When she turned five, she kicked the training wheels on her bike and persistently rode and crashed until she mastered it. She nurtured her own little garden plot and transplanted and watered her flowers to death. Her most favorite creative outlet is fabric scraps and threads. (You should see the unspeakable havoc of my embroidery flosses and my button box.)  “Look what I made,” she grinned, and showed me a pocket she had constructed with calico scraps, threading her needle and knotting it on her own. I never showed her how to sew a seam, but there it was, marching unsteadily up and down.

This morning it was time to clothe the pet ostrich. It has handy dandy wing slits, but she is embarrassed at how the hat turned out. I took a picture anyway because I thought it uncommonly clever.

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The moral of this story… well, there isn’t really a moral. But if you have a little child who is unceasingly, unbelievable busy, running circles around you -the concerned parent- just give it a few years. They will actually make your life easier sooner than you think. Those same clever little fingers getting into every pie will become cleverly useful. She can now wash windows and fold laundry and sweep floors when the right mood hits her. I expect to retire in a few years and let her run the house.

(She likes “Daisy” best.)

 

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Wind in my Sails

It was a Monday morning after a really crazy weekend, this past Monday was. I had been away for two days, came home in time for church, fellowship meal and a Sunday afternoon where I did nothing more constructive than work on a puzzle.

Monday morning was an ocean of things to do, but Gabe was home, so it was less intimidating than it could have been. We hauled hampers full of laundry downstairs so that I could work on that while I wrote out the boys’ assignments for the week. I had to check the work they did while I was gone, so it took all forenoon, with Olivia trotting down to ask questions about her school every quarter hour or so. The little girls cleared the clean dishes out of the dishwasher, but they are no good at loading, so the stack of dirty dishes remained on the counter until lunchtime.

There were leftovers in the fridge, thankfully, but I felt like I was swimming in molasses when it came to making actual progress. Gabe had a lot of errands to run and work at his desk. The house was a wreck.

Then the mail came, and in it was a fat package from a friend that I know mostly from cyberspace.  It contained a lovely, cheerful bag “for putting things in” and a note of equal cheer.

It lifted me right out of the sticky swimming and put me into a boat with wind in my sails.

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Thank you, Carol!

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If a Butterfly Flaps its Wings

The boys and I had one of those conversations at the lunch table today. So, if a butterfly flaps its wings, could the result be a tornado on the other side of the world? I have always felt like this sort of stuff is over my head. Alex’s seventh grade science is dealing with the variables that cause weather and life to be unpredictable beyond a certain point.

Months ago I picked up some of Madeleine L’Engle’s books at a library sale and today I was proofreading “A Swiftly Tilting Planet.” I am not quite done with it, but what I got so far is the main character time traveling to mend “Might Have Beens” in the past where people made catastrophic mistakes that snowballed through the ages. I suppose it is a cautionary tale of what can happen when one makes bad choices, the evil and woe that affects entire generations. I am not sure the book will go on the shelf, because I don’t really respect the author’s use of a unicorn to time travel, but it has given me a lot to think about. Sure, God is not limited to time, but the way I see it, He uses redemption to clear up horrible mistakes. We don’t have the luxuries of “do-overs”, no matter how earnestly we wish we did.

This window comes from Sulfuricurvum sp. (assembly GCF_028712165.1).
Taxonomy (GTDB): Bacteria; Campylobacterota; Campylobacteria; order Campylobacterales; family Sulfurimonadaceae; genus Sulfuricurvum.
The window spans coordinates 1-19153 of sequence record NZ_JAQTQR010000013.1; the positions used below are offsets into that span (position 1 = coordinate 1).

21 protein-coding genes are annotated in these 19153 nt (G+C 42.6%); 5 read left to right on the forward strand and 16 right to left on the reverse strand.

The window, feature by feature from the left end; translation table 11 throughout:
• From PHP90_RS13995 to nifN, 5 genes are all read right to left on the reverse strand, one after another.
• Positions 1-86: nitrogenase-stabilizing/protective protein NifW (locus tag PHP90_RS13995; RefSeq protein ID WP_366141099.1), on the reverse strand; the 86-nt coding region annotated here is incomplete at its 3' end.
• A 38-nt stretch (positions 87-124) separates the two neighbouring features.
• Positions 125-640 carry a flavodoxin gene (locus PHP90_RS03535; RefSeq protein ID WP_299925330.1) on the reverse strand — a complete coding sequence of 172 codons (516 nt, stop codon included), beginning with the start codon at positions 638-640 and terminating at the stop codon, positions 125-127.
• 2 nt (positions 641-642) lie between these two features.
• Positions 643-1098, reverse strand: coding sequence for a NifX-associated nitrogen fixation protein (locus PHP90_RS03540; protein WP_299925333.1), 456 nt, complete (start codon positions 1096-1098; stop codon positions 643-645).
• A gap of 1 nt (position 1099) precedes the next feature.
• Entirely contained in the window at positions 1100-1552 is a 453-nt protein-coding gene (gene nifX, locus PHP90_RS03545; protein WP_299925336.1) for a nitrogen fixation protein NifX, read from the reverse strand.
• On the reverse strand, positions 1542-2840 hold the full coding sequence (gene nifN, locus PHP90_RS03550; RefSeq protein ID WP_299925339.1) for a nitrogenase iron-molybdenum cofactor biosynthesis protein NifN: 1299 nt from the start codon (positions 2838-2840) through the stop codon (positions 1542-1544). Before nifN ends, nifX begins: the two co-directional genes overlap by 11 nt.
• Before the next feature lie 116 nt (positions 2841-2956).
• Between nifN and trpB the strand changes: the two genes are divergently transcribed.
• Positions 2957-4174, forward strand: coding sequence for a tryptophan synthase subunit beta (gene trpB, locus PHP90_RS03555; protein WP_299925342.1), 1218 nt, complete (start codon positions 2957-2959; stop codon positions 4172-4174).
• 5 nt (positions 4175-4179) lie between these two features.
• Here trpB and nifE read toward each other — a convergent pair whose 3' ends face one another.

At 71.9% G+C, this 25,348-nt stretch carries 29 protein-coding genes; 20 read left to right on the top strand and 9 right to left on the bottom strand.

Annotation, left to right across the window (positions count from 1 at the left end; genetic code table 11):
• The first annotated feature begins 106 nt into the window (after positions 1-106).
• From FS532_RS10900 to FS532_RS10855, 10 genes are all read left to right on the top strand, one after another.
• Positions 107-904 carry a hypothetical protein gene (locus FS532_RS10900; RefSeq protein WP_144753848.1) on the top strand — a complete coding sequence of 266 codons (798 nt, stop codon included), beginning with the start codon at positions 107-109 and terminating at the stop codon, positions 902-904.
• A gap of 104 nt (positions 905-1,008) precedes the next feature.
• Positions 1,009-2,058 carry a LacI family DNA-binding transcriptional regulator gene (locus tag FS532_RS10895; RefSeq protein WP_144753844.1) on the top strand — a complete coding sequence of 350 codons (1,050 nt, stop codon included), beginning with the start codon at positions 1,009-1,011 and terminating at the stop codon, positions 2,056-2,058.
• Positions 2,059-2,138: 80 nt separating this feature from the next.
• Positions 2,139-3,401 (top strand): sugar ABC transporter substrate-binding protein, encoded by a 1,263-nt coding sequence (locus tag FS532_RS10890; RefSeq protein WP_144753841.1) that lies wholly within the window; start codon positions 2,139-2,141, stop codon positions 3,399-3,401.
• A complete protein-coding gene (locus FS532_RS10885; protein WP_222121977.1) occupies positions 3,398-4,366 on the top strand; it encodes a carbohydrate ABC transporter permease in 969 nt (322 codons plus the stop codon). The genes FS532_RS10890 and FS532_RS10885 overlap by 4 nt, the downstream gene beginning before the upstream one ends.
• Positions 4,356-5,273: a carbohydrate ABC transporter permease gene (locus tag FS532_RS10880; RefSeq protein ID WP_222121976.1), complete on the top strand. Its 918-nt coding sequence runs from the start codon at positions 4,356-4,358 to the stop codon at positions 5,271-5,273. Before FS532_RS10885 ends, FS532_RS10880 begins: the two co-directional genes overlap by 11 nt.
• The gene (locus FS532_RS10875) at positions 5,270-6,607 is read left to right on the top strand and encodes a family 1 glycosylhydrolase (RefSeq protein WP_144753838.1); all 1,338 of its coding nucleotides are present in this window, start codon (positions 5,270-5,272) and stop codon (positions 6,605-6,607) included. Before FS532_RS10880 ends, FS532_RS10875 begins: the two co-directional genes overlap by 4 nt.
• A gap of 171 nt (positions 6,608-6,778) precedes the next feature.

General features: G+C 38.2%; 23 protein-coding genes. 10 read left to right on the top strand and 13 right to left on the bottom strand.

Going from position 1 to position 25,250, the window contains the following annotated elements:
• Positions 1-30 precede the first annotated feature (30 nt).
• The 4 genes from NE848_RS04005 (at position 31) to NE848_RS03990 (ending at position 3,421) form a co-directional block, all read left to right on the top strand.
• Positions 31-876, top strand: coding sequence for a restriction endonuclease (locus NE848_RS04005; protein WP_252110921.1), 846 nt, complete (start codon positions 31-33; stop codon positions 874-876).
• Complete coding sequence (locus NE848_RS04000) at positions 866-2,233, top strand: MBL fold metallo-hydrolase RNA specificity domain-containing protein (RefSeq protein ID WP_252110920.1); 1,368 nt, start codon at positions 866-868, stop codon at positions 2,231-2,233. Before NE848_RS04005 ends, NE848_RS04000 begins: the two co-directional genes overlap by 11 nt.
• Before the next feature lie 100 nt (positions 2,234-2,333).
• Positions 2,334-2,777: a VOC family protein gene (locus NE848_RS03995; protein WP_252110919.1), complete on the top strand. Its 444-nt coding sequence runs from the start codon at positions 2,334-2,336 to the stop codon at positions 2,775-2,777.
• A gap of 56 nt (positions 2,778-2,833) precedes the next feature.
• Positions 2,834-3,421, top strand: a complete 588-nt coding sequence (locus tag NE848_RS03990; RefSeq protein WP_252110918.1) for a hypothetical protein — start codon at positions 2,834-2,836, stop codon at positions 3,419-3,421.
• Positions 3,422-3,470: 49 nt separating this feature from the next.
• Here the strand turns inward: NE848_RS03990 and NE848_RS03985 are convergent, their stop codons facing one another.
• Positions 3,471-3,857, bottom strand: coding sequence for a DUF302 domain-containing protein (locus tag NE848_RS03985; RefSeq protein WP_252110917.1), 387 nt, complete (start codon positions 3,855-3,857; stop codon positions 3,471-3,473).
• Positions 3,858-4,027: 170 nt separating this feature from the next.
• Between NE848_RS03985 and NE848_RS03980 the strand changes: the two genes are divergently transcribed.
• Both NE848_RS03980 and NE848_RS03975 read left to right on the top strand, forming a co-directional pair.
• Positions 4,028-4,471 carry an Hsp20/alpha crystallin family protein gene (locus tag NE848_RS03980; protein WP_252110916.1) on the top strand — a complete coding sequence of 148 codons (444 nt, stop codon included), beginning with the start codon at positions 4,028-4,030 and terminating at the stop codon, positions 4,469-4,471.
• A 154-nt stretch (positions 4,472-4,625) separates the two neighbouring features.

On the same subject, did you ever wonder what significance you really hold in the world? The little dot that is you in the Universe; the blip that is your life? Does it really matter whether you flap your wings or not? I read a wonderful article on Desiring God that I think you will enjoy too. God’s Glory in Your Extraordinary Story starts like this:

“Statistically speaking, you should not exist.

Think about it for a moment. How unlikely was it that your parents ever met? And even when they came together, you were just a bad mood or argument or headache or television show or phone call away from never being conceived.

Take a generational step back, and ponder your grandparents’ stories. What were the twists and turns and near misses in their experiences and relationships — any of which, had there been even a minor change, would have resulted in your non-being?”

…………………

“And your extraordinary life is continually shaping, and being shaped by, many other lives, human and non-human, as you move through time. In ways both witting and unwitting, your words and actions are influencing the course of other lives. Your choice of a parking spot or your seat on a plane could have a life-altering affect on someone else. Your choice of church, school, and workplace certainly will…” -Jon Bloom

 

It helped to cement in my heart again that the choices I make today, the words I say, the little, seemingly inconsequential things in life… all make ripples that effect others. It seems a little scary, but I truly believe that all are divinely ordered and organized to fulfill God’s purposes. I stand amazed. (I also like that all three of these separate “conversations” occurred almost simultaneously. :) )

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Yogurt, Simplified

Like way, way simplified. A while ago I posted a recipe that I used to make yogurt. Then I had a couple more children and life got more hectic and I didn’t have time to mess with gelatin and powdered milk. I learned a way to make it that takes one ingredient. Milk. Well, that and a starter culture from the last batch of yogurt.